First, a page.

||Field Of Study
|Interactive Self Study
||General Understanding of Federal Income Taxation
|Basic to Intermediate
Tax Research on the Internet
The digital divide is upon us! There are those who are getting on the information highway and those who will be left behind. This course gives the practitioner the ability to immediately access information-rich tax Websites at tremendous savings. Emphasis will be given to the substantial speed and cost advantages of the Internet over traditional paper and CD tax “services.” If you want “instant” tax information that’s down to the wire - this is the course.
Who Should Attend:
This program is appropriate for professionals at all organizational levels.
* Connecting to the Internet
* Surfing the net
* Strengths & weaknesses of Web research
* Law libraries & site lists
* Existing law
* Proposed law
* Articles, commentaries & treatises
* Developments & newsletters
* Tax forms & administrative agencies
* Search sites
1. Recognize the mobility of Internet sites and how to monitor such location changes, and identify ways that the Internet is changing the tax and legal professions.
2. Determine what constitutes the “Internet,” recognize its evolution noting contributing organizations and specify ways that it can serve clients, benefit users and maintain professional skills.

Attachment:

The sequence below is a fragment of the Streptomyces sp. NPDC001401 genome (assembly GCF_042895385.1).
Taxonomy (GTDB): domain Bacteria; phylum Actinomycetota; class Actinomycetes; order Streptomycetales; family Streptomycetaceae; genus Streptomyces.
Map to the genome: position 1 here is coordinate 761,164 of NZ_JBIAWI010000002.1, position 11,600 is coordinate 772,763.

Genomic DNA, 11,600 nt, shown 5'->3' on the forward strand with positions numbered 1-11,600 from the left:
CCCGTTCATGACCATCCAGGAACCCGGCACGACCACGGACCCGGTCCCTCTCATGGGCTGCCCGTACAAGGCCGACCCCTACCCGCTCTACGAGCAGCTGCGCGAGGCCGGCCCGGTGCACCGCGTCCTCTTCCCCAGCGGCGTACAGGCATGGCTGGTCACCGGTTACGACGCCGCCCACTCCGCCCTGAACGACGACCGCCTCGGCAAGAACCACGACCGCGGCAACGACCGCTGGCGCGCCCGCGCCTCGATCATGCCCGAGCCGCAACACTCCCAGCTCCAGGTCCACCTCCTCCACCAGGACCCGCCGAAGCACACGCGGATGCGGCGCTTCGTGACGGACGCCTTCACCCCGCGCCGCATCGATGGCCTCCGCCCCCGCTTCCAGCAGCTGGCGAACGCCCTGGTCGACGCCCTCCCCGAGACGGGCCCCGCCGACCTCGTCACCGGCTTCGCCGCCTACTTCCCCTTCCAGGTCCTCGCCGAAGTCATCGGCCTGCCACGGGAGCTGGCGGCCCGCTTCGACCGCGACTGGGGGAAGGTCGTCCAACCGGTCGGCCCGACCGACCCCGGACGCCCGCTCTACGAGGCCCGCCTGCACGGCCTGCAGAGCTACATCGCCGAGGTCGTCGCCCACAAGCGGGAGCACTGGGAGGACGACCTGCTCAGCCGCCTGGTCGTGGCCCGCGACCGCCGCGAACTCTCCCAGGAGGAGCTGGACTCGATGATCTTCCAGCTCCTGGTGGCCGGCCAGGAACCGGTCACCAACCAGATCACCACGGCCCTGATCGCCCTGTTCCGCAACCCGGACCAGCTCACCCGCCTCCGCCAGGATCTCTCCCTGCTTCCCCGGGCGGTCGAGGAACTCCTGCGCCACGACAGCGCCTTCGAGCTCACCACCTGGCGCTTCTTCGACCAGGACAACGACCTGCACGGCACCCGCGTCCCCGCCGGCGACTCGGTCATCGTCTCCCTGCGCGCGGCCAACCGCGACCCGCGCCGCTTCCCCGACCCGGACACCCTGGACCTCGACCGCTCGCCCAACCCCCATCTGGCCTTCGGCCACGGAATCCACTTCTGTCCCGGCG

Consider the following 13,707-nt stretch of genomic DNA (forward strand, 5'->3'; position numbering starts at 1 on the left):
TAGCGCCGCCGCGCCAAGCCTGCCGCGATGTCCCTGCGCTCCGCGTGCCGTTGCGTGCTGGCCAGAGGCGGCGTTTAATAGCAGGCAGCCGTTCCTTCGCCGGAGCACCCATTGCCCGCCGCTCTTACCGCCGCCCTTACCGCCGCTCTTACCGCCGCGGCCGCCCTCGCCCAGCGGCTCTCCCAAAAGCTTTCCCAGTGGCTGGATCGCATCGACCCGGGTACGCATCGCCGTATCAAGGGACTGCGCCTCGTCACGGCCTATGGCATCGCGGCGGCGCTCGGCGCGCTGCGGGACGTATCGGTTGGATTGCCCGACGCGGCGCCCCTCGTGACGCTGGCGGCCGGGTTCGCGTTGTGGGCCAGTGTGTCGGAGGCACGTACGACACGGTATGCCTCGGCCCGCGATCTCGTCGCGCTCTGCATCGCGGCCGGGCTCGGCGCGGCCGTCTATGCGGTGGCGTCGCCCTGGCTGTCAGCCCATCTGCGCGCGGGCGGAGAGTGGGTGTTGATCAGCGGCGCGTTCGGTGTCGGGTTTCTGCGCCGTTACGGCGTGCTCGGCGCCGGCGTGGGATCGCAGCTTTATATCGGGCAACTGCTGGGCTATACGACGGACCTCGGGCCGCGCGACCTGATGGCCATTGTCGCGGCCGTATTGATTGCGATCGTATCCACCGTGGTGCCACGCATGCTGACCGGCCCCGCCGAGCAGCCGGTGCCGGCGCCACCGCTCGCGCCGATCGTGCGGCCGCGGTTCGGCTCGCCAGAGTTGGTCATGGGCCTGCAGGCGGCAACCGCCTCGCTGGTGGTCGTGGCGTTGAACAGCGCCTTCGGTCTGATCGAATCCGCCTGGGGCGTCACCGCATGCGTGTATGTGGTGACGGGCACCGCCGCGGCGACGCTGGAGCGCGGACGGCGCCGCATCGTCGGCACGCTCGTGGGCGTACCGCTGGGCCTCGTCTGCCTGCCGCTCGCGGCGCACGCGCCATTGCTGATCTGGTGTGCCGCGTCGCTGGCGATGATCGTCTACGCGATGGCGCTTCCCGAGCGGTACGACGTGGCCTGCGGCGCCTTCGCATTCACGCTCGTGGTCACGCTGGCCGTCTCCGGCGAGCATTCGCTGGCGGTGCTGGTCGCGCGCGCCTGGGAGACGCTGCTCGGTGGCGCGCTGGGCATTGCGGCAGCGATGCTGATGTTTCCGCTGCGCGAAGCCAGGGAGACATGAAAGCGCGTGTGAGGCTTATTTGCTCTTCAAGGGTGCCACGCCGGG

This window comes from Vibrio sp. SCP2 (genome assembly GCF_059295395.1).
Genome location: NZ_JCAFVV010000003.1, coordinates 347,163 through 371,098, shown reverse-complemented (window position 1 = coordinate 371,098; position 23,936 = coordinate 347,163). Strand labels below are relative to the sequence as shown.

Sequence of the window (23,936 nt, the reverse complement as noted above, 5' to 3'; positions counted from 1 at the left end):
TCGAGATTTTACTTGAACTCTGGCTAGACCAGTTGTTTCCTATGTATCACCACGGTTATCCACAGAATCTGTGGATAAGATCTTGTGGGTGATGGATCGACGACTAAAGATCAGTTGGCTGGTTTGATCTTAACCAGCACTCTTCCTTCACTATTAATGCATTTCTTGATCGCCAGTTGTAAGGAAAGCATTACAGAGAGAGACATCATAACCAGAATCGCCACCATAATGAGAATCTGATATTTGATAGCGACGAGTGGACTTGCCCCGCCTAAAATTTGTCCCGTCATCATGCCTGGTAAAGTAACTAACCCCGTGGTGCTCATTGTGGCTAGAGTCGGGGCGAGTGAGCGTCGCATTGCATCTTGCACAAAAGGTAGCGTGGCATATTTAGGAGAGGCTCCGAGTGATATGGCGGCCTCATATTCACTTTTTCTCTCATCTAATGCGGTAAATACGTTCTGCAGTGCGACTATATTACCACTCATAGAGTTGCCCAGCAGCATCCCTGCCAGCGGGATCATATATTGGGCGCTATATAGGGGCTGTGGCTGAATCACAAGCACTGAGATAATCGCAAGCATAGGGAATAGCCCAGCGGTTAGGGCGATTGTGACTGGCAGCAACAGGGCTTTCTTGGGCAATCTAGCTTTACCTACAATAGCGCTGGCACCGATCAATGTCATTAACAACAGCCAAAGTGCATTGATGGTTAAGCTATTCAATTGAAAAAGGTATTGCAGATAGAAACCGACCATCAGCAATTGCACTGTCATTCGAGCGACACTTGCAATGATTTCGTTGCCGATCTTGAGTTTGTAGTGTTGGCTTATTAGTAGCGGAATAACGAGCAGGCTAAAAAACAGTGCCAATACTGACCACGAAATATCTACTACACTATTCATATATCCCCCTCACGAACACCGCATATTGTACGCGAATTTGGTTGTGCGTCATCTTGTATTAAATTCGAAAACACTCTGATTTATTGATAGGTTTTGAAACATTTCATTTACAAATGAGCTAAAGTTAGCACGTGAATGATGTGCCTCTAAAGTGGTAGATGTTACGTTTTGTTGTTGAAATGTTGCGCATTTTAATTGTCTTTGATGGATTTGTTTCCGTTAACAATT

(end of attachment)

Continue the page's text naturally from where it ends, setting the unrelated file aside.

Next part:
3. Cite differences between the Internet and the World Wide Web, recognize how to navigate the Web using browsers and hyperlinks to access information, identify the function of favorites or bookmarks, and locate sites that catalog hyperlinks.
4. Determine how to access the Internet safely and efficiently by choosing appropriate hardware, implementing security measures, and identify the parts to an Internet connection noting their function and how to optimize performance.
5. Specify ways to connect to the Internet including cable, satellite, and modem, identify the function of modems noting the importance of modem speeds and how to connect a modem disabling conflicting services, and locate computer chip speed.
6. Identify Internet service providers (ISPs) and online information services, specify the features of supplied and offered browsers, and determine how to “surf the net” by typing a URL into an address bar noting the function each part of the address.
7. Recognize the online threat protection provided personal information and data by:
a. Scanning a hard drive for viruses, malware, and spyware;
b. Installing a firewall to prevent Internet detection; and
c. Backing up computer data efficiently and in more than one loca-tion.v 8. Specify how to securely and politely send and receive e-mail with attachments, identify the components of an e-mail address, recognize the use of email software and multiple service accounts, and determine how to organize and filter e-mails, identify the differences between newsgroups and mailing lists noting professional mailing lists focused on tax issues.
9. Recognize the strengths and weaknesses of Internet tax research, identify online libraries, site lists, newsgroups and individual websites for current and pending federal and state tax law, articles, newsletters and developments, determine how to email legislative representatives, and locate tax forms.
10. Determine how to search using Boolean connectors, automated searching, and intelligent browsing, locate an all-in-one site for a case, legislation and regulation search, and identify a gateway site that summarizes tax sites by category.